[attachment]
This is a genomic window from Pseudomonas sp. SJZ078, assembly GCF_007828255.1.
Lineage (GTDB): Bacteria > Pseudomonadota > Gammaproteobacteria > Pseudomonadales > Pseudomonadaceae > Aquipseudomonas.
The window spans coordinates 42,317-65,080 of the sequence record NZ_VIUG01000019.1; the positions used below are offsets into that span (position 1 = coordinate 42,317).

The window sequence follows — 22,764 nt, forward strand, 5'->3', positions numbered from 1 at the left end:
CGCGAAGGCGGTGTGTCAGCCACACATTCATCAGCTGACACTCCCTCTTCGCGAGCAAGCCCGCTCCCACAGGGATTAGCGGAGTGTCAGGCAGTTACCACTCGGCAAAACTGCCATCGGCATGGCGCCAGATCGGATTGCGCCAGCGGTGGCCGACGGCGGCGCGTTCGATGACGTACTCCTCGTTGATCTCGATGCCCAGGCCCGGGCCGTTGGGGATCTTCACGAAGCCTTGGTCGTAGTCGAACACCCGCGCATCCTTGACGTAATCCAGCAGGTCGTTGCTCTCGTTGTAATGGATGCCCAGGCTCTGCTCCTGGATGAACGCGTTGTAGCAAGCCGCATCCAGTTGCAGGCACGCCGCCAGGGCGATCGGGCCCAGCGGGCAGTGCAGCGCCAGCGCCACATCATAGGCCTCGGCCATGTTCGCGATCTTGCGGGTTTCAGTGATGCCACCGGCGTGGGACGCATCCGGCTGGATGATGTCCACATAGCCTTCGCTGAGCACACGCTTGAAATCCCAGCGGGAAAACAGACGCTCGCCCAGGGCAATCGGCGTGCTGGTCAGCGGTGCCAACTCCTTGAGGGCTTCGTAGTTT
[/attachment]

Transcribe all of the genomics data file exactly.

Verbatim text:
This is a genomic window from Pseudomonas sp. SJZ078, assembly GCF_007828255.1.
Lineage (GTDB): Bacteria > Pseudomonadota > Gammaproteobacteria > Pseudomonadales > Pseudomonadaceae > Aquipseudomonas.
The window spans coordinates 42,317-65,080 of the sequence record NZ_VIUG01000019.1; the positions used below are offsets into that span (position 1 = coordinate 42,317).

The window sequence follows — 22,764 nt, forward strand, 5'->3', positions numbered from 1 at the left end:
CGCGAAGGCGGTGTGTCAGCCACACATTCATCAGCTGACACTCCCTCTTCGCGAGCAAGCCCGCTCCCACAGGGATTAGCGGAGTGTCAGGCAGTTACCACTCGGCAAAACTGCCATCGGCATGGCGCCAGATCGGATTGCGCCAGCGGTGGCCGACGGCGGCGCGTTCGATGACGTACTCCTCGTTGATCTCGATGCCCAGGCCCGGGCCGTTGGGGATCTTCACGAAGCCTTGGTCGTAGTCGAACACCCGCGCATCCTTGACGTAATCCAGCAGGTCGTTGCTCTCGTTGTAATGGATGCCCAGGCTCTGCTCCTGGATGAACGCGTTGTAGCAAGCCGCATCCAGTTGCAGGCACGCCGCCAGGGCGATCGGGCCCAGCGGGCAGTGCAGCGCCAGCGCCACATCATAGGCCTCGGCCATGTTCGCGATCTTGCGGGTTTCAGTGATGCCACCGGCGTGGGACGCATCCGGCTGGATGATGTCCACATAGCCTTCGCTGAGCACACGCTTGAAATCCCAGCGGGAAAACAGACGCTCGCCCAGGGCAATCGGCGTGCTGGTCAGCGGTGCCAACTCCTTGAGGGCTTCGTAGTTT